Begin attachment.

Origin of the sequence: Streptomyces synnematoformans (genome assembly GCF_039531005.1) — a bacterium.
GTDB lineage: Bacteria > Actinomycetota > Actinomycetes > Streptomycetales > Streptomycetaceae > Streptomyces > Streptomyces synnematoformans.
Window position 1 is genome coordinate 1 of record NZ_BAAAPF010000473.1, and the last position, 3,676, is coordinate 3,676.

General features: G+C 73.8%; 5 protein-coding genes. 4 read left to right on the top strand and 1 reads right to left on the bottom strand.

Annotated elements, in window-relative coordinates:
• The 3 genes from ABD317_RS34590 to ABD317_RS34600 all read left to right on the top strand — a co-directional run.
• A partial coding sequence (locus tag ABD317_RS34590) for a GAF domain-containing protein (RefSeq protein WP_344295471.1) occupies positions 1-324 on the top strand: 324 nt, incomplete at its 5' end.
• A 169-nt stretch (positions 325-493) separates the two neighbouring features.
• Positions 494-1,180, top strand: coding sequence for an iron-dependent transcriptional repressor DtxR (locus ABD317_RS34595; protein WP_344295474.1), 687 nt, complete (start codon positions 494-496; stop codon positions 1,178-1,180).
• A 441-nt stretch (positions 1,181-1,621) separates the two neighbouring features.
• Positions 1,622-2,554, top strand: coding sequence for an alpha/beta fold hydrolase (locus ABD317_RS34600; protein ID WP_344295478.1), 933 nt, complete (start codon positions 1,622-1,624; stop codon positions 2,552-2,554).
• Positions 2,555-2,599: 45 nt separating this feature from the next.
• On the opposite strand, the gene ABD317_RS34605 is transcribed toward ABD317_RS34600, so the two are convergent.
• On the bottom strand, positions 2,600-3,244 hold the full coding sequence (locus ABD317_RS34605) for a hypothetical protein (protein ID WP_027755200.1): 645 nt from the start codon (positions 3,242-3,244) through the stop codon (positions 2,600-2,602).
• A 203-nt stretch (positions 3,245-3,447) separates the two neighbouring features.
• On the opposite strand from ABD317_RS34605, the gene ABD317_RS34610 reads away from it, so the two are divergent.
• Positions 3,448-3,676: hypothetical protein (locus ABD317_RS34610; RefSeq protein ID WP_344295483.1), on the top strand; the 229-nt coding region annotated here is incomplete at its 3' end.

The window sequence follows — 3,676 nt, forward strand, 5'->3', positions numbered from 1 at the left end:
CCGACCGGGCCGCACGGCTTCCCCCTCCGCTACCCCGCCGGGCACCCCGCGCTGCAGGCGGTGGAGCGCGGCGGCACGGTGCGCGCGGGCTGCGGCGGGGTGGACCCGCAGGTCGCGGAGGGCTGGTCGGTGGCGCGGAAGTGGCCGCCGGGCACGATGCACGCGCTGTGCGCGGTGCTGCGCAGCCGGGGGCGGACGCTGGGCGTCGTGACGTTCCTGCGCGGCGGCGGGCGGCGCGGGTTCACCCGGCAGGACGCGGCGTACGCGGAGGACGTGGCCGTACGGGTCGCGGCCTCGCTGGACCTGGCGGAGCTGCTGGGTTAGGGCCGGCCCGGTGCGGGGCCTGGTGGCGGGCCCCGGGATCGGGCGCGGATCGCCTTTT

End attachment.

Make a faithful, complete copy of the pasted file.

Origin of the sequence: Streptomyces synnematoformans (genome assembly GCF_039531005.1) — a bacterium.
GTDB lineage: Bacteria > Actinomycetota > Actinomycetes > Streptomycetales > Streptomycetaceae > Streptomyces > Streptomyces synnematoformans.
Window position 1 is genome coordinate 1 of record NZ_BAAAPF010000473.1, and the last position, 3,676, is coordinate 3,676.

General features: G+C 73.8%; 5 protein-coding genes. 4 read left to right on the top strand and 1 reads right to left on the bottom strand.

Annotated elements, in window-relative coordinates:
• The 3 genes from ABD317_RS34590 to ABD317_RS34600 all read left to right on the top strand — a co-directional run.
• A partial coding sequence (locus tag ABD317_RS34590) for a GAF domain-containing protein (RefSeq protein WP_344295471.1) occupies positions 1-324 on the top strand: 324 nt, incomplete at its 5' end.
• A 169-nt stretch (positions 325-493) separates the two neighbouring features.
• Positions 494-1,180, top strand: coding sequence for an iron-dependent transcriptional repressor DtxR (locus ABD317_RS34595; protein WP_344295474.1), 687 nt, complete (start codon positions 494-496; stop codon positions 1,178-1,180).
• A 441-nt stretch (positions 1,181-1,621) separates the two neighbouring features.
• Positions 1,622-2,554, top strand: coding sequence for an alpha/beta fold hydrolase (locus ABD317_RS34600; protein ID WP_344295478.1), 933 nt, complete (start codon positions 1,622-1,624; stop codon positions 2,552-2,554).
• Positions 2,555-2,599: 45 nt separating this feature from the next.
• On the opposite strand, the gene ABD317_RS34605 is transcribed toward ABD317_RS34600, so the two are convergent.
• On the bottom strand, positions 2,600-3,244 hold the full coding sequence (locus ABD317_RS34605) for a hypothetical protein (protein ID WP_027755200.1): 645 nt from the start codon (positions 3,242-3,244) through the stop codon (positions 2,600-2,602).
• A 203-nt stretch (positions 3,245-3,447) separates the two neighbouring features.
• On the opposite strand from ABD317_RS34605, the gene ABD317_RS34610 reads away from it, so the two are divergent.
• Positions 3,448-3,676: hypothetical protein (locus ABD317_RS34610; RefSeq protein ID WP_344295483.1), on the top strand; the 229-nt coding region annotated here is incomplete at its 3' end.

The window sequence follows — 3,676 nt, forward strand, 5'->3', positions numbered from 1 at the left end:
CCGACCGGGCCGCACGGCTTCCCCCTCCGCTACCCCGCCGGGCACCCCGCGCTGCAGGCGGTGGAGCGCGGCGGCACGGTGCGCGCGGGCTGCGGCGGGGTGGACCCGCAGGTCGCGGAGGGCTGGTCGGTGGCGCGGAAGTGGCCGCCGGGCACGATGCACGCGCTGTGCGCGGTGCTGCGCAGCCGGGGGCGGACGCTGGGCGTCGTGACGTTCCTGCGCGGCGGCGGGCGGCGCGGGTTCACCCGGCAGGACGCGGCGTACGCGGAGGACGTGGCCGTACGGGTCGCGGCCTCGCTGGACCTGGCGGAGCTGCTGGGTTAGGGCCGGCCCGGTGCGGGGCCTGGTGGCGGGCCCCGGGATCGGGCGCGGATCGCCTTTT